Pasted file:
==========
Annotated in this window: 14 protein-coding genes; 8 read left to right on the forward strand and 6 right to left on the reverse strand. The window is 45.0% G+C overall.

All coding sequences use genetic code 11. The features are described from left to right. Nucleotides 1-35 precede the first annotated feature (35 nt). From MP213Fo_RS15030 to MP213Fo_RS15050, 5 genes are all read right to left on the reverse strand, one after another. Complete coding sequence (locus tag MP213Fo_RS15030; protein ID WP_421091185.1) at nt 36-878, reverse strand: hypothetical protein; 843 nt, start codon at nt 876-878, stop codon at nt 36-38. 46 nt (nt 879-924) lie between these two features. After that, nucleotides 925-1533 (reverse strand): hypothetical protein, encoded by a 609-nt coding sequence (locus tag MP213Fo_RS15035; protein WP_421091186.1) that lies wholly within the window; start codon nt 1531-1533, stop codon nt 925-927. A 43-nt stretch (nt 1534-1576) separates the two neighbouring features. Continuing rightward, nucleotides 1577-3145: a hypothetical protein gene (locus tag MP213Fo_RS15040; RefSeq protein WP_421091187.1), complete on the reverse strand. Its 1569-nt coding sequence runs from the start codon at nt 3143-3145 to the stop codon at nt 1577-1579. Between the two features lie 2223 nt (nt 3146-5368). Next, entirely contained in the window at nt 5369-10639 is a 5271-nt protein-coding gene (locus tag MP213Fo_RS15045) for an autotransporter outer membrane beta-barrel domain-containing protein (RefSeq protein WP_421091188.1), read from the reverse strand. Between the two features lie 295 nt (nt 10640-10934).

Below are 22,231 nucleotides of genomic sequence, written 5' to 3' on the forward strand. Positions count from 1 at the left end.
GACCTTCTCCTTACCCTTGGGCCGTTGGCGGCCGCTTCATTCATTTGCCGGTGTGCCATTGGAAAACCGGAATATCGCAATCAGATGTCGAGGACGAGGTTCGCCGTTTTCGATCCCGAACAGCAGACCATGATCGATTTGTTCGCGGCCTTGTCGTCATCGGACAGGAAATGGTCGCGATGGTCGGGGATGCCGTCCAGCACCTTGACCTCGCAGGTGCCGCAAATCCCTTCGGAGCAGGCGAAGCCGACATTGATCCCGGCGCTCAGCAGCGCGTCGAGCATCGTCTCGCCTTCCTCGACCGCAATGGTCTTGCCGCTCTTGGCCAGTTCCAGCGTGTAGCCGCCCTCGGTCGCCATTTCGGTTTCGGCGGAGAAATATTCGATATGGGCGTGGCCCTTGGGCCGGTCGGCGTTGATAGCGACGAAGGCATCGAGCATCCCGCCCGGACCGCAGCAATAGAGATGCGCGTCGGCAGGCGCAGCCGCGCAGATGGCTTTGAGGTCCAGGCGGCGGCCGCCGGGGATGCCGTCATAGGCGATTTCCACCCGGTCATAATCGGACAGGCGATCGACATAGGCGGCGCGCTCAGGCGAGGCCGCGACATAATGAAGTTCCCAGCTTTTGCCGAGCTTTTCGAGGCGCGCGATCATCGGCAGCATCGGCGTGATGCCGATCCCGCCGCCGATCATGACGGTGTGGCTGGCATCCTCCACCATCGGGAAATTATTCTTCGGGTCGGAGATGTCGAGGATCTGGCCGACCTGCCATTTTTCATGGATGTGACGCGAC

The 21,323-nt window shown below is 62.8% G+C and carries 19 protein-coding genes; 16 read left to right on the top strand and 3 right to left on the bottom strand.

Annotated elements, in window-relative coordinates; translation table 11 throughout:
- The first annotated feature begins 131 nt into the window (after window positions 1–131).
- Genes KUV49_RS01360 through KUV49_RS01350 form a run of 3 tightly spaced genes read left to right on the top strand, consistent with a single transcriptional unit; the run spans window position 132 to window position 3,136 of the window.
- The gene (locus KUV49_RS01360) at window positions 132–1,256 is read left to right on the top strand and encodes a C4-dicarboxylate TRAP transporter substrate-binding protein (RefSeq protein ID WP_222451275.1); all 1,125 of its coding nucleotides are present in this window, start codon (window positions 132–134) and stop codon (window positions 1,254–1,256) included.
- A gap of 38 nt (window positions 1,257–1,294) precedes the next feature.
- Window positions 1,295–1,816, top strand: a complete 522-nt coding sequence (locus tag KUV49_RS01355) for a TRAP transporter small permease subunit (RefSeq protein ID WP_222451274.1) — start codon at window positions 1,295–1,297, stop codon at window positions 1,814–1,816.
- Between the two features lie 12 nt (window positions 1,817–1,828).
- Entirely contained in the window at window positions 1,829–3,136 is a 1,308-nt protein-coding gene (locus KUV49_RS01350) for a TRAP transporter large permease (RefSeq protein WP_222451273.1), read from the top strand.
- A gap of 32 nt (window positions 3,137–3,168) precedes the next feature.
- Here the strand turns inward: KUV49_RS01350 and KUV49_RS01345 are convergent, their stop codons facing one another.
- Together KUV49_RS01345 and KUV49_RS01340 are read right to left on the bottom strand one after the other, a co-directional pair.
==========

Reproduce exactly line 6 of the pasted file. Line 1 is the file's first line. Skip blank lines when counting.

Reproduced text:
Annotated elements, in window-relative coordinates; translation table 11 throughout: